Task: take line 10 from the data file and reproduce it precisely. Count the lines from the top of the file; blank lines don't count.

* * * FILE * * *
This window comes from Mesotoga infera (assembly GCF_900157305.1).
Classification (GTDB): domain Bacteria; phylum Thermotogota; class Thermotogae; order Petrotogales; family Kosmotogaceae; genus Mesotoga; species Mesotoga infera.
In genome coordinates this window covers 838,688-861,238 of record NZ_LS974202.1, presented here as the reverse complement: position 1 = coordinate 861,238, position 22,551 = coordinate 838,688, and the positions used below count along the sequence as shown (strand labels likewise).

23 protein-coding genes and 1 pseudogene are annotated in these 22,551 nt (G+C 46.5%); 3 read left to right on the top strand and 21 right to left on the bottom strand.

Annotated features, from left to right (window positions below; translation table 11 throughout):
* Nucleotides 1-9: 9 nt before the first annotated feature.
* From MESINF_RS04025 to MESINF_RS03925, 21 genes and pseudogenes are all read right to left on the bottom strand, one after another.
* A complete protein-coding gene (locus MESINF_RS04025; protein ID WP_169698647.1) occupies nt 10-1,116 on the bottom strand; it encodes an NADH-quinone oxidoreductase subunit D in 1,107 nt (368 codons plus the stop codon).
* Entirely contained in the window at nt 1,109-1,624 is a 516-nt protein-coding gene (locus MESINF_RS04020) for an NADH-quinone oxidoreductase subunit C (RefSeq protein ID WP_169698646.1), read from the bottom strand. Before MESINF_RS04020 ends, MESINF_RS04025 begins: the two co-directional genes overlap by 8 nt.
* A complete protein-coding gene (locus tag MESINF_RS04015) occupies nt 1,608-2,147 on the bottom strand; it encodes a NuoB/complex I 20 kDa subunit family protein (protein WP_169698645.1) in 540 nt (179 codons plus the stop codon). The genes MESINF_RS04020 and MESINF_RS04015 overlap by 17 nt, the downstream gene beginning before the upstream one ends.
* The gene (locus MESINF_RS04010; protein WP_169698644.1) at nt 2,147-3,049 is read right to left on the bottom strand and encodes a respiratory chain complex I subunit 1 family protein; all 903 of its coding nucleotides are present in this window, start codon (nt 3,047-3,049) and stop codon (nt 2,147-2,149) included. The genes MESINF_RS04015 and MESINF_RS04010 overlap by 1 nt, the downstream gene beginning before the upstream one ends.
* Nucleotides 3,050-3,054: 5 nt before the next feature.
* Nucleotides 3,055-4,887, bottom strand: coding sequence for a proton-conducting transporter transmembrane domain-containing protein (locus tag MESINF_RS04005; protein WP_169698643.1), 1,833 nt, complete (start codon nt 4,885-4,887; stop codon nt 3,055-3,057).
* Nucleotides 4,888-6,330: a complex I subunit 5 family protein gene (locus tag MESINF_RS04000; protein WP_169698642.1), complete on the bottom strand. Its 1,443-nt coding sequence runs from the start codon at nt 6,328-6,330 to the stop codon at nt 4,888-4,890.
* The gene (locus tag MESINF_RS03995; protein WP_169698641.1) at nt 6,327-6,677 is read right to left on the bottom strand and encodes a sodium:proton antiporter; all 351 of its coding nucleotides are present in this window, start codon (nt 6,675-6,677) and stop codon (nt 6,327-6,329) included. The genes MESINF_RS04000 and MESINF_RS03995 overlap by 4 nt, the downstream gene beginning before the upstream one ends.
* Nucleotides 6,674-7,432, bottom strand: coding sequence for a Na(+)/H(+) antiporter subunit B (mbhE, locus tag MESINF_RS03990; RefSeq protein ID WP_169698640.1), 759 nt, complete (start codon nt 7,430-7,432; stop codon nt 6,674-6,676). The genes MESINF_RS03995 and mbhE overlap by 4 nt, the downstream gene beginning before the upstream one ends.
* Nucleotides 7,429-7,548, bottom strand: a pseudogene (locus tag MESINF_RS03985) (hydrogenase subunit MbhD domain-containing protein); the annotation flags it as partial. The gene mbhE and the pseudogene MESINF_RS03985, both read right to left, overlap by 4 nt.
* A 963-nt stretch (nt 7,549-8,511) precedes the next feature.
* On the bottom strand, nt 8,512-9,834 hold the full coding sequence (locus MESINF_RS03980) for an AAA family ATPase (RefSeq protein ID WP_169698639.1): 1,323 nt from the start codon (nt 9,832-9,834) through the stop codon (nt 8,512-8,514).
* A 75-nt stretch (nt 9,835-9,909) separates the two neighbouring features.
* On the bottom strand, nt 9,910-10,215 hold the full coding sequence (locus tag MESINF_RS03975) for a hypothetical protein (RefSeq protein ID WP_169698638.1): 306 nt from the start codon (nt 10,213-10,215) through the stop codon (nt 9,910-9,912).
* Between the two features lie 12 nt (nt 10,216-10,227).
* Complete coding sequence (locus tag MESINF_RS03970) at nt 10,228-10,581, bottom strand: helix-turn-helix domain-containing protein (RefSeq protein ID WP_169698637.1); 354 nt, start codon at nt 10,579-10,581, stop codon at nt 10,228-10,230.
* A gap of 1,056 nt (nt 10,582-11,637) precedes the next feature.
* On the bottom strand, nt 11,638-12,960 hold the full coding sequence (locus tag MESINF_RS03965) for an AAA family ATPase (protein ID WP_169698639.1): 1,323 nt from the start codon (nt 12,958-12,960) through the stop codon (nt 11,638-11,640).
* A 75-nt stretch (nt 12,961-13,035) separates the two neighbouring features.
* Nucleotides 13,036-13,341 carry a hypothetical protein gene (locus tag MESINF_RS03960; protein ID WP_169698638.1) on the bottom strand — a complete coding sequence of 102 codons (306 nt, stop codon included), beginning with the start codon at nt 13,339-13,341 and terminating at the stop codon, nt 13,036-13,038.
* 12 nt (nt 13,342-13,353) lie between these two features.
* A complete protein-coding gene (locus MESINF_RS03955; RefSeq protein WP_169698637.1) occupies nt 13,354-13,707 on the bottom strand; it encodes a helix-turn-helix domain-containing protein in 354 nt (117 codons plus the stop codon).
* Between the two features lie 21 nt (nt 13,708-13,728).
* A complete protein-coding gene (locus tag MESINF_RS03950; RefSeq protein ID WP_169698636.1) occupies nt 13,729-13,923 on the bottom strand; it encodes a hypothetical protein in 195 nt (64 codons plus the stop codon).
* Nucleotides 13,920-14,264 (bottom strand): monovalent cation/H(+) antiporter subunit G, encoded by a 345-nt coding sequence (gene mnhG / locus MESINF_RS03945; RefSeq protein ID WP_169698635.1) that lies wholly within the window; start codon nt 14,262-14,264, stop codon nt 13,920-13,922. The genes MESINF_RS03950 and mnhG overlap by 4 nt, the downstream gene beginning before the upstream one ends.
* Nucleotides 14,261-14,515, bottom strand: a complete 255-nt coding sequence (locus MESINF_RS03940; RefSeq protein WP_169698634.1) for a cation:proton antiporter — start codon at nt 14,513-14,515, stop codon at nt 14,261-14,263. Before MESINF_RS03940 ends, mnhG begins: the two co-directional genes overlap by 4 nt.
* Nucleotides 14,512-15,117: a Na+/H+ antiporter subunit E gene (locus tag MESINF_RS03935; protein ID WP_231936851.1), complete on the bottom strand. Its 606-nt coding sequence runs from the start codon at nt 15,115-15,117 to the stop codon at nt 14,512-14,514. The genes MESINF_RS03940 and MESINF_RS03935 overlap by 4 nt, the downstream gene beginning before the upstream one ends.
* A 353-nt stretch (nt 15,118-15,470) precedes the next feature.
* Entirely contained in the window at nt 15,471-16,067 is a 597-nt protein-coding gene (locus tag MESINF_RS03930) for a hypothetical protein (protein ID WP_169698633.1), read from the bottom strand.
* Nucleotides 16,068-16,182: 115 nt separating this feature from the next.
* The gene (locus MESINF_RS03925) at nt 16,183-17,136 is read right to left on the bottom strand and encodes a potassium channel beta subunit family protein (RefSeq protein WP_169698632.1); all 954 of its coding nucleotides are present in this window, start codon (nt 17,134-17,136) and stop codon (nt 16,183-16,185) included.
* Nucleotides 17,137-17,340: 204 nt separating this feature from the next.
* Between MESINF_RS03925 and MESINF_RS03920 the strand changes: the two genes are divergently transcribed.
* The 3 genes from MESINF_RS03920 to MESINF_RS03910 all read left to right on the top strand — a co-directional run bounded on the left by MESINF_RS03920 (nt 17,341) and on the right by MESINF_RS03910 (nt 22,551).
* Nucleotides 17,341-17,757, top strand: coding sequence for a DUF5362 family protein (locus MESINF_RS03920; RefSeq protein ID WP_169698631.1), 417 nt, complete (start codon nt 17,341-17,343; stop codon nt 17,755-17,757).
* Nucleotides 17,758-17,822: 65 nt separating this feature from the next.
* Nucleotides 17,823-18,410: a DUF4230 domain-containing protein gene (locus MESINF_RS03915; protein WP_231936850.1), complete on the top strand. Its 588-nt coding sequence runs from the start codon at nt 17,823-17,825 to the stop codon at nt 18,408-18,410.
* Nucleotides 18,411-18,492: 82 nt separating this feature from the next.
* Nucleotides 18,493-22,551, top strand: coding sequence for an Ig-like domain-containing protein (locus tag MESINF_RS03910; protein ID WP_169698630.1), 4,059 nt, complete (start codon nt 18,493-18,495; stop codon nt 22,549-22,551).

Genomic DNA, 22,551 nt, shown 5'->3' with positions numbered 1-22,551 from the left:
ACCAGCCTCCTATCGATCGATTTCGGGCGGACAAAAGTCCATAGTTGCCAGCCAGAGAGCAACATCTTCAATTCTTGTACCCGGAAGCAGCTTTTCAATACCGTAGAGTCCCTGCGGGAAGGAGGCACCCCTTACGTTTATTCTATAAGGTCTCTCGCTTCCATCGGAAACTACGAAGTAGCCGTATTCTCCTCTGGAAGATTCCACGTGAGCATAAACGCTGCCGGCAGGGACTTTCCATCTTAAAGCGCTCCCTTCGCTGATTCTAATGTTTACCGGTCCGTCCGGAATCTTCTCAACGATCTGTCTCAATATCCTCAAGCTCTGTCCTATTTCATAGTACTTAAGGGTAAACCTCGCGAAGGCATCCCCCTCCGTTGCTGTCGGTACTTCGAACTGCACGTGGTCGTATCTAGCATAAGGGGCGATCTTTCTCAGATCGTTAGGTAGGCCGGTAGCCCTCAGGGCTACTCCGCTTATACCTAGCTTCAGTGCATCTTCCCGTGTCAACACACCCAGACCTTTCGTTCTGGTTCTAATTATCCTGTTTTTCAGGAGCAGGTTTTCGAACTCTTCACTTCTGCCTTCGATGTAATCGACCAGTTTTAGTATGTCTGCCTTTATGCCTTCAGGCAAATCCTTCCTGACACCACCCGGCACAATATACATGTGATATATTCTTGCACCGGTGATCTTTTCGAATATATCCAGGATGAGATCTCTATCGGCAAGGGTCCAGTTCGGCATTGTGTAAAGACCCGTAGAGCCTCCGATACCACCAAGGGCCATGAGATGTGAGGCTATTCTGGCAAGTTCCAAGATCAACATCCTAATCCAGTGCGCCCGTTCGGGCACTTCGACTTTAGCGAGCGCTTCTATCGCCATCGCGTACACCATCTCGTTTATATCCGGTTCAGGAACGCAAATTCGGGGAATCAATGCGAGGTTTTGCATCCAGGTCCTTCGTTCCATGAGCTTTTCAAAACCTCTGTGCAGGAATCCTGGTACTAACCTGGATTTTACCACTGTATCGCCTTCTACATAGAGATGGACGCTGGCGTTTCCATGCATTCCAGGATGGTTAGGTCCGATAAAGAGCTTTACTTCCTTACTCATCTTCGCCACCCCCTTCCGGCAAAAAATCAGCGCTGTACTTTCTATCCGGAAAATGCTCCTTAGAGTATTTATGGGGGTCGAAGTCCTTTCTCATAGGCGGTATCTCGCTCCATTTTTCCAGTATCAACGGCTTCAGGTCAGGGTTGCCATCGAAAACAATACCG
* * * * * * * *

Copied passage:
* A complete protein-coding gene (locus tag MESINF_RS04015) occupies nt 1,608-2,147 on the bottom strand; it encodes a NuoB/complex I 20 kDa subunit family protein (protein WP_169698645.1) in 540 nt (179 codons plus the stop codon). The genes MESINF_RS04020 and MESINF_RS04015 overlap by 17 nt, the downstream gene beginning before the upstream one ends.